The Hidalgo Independent School District rallies parents -- many of whom are originally from Mexico and primarily speak Spanish -- to help their children succeed in school and move on to college. They achieve this goal by teaching necessary skills to parents, like how to negotiate the U.S. school system and how to speak workplace English.
The key, says the district's superintendent Eduardo Cancino, is to treat all parents as essential, whatever their educational or language background. "In our community, parents have a high level of respect for educators," Cancino says. "But we work hard to convince them that we need their help. The wisdom of their lives is worth more than any degree." Cancino offers the following pointers about creating parent partnerships:
Have a Vision
The district maintains a three-tiered vision of parent partnership. Parent involvement includes basic volunteering, with parents coming into schools to support day-to-day activities. Another level is parent engagement, in which families become part of site-based decision-making processes. Ultimately, Cancino says, they're working toward parent empowerment, by which parents have a real voice in how higher education, school financing, and their children's future careers work.
Know Your Audience
"Parent engagement doesn't come in a can," says Cancino. "You have to know your community and what's going to make them comfortable." In Latino culture, he says, there's a tradition of comadres (literally "co-mothers," or close family friends) coming together to drink coffee, cook, and chat. Each school in the district boasts parent centers modeled after this idea, with kitchens, sewing machines, and space to talk. "It's a place where parents can be secure," Cancino says. "We say, 'This is your place, this is your kitchen, this is your home away from home.'" Parent involvement in the school develops naturally when they're connected to these centers, such as in building much-needed biliteracy by reading to students in Spanish in dual-language classes, preparing college-information bulletin boards, and working with other parents new to the district on long-term planning for their child's college readiness.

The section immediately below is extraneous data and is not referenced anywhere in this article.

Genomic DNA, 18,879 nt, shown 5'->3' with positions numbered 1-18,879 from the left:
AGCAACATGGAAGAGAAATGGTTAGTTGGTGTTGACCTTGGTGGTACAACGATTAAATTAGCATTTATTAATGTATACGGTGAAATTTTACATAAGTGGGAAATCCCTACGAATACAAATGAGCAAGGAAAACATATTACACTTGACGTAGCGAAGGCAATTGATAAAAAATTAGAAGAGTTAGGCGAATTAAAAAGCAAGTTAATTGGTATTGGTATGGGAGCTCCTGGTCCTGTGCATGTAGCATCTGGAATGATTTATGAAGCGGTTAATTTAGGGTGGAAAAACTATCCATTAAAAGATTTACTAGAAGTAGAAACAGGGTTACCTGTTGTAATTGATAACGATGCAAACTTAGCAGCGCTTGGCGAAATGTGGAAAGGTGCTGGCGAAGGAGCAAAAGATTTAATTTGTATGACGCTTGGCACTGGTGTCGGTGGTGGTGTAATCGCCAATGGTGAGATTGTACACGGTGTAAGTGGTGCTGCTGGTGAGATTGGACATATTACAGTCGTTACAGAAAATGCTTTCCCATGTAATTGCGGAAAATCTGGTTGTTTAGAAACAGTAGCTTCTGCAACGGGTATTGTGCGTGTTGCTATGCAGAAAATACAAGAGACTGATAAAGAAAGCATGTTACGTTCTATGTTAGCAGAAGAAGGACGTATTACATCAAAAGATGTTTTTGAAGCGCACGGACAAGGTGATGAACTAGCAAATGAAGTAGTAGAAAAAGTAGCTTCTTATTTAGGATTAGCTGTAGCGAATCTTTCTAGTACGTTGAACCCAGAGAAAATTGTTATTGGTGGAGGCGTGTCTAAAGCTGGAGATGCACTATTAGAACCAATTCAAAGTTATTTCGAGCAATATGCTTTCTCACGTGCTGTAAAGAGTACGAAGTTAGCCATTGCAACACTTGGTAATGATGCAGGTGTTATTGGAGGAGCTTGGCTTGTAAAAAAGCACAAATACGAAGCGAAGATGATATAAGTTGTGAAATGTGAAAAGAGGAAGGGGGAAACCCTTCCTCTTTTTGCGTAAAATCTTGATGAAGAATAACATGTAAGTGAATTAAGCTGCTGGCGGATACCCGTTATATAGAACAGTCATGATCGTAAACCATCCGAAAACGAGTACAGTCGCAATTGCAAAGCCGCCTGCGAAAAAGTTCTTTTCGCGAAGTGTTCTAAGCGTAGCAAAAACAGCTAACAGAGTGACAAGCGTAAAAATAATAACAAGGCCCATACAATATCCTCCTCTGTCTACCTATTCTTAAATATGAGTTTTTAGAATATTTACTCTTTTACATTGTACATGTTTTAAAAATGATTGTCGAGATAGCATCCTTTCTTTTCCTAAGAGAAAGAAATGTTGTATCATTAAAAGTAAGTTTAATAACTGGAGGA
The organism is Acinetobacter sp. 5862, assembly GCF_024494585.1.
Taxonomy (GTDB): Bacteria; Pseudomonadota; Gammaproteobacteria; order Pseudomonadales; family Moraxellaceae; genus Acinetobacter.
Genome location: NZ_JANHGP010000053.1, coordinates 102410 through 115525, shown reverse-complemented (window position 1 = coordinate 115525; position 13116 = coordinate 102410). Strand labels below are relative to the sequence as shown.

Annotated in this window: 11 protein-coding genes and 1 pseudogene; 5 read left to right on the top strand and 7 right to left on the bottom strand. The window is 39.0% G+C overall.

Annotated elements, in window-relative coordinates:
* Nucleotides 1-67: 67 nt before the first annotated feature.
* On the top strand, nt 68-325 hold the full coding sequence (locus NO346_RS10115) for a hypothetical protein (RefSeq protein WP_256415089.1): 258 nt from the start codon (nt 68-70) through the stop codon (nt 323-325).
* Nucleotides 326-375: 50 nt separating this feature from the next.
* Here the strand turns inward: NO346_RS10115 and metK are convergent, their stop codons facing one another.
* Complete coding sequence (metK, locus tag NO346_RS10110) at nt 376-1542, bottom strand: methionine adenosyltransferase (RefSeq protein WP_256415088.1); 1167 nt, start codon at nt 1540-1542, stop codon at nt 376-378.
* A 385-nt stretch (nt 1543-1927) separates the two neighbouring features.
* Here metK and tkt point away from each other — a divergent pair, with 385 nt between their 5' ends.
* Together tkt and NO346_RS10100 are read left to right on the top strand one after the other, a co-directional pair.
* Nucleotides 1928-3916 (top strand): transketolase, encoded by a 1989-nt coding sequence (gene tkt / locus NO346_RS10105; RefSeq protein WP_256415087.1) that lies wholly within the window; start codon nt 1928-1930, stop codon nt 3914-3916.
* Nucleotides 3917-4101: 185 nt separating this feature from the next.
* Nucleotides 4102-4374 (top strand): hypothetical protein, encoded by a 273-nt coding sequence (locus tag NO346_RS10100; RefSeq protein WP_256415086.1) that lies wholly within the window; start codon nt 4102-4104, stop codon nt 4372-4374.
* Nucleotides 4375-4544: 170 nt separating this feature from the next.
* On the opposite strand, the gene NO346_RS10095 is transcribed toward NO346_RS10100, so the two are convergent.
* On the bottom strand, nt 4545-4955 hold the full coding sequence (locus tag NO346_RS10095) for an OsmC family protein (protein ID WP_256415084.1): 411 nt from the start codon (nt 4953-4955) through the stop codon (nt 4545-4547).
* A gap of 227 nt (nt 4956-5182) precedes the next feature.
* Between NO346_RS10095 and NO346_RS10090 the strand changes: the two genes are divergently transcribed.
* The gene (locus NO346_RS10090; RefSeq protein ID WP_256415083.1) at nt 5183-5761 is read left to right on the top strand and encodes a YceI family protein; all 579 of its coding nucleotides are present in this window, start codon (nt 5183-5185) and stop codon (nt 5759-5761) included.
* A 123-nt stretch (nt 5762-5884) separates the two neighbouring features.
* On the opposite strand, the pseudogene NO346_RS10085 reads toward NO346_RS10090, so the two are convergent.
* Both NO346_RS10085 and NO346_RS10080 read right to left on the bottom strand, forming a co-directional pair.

Focus on Building Parents' Skills
At each campus, parent liaisons not only encourage other parents to volunteer but also provide them with the know-how to navigate the often-unfamiliar landscape of U.S. schools and support their children in life and academics.
The district provides information more formally, too, by holding frequent workshops on topics such as conflict resolution, nutrition, student assessment, and financial aid for college.
Parents can also join the four-year Parental Career Pathways Academy, a partnership between the district and South Texas College. Participants take two years of English-language acquisition, and then they can continue with either occupational skills courses or GED and college-entrance exam-preparation classes, giving them a variety of opportunities for postsecondary education.
Be Practical, and Avoid Letting Logistics Get in the Way
Hidalgo focuses on working around obstacles to get things done. When principals asked if they could add stoves to parent centers, the district simply asked schools to relocate the centers to the edges of campus so that adding ventilation would be easier. When the district started the parent academy, it struggled with finding the best class times for working parents. South Texas College, which provides the instructor and the facilities, agreed to multiple sessions, in the morning and evening. And when the district ran into obstacles with transporting parents to the college, it found an empty classroom on one of the elementary campuses and offered the classes there, where parents had easier access.
Prioritize Parent Partnerships in Your Budgets
The cost of the Parent Career Pathways Academy is covered by South Texas College and a 21st Century Community Learning Centers grant, with the district providing facilities and any needed transportation. For other parent involvement programs, the district pays out of its general fund. "It's not easy," Cancino says, "but it's an investment we make."
Lisa Morehouse, a former teacher, is now a public-radio journalist and an education consultant.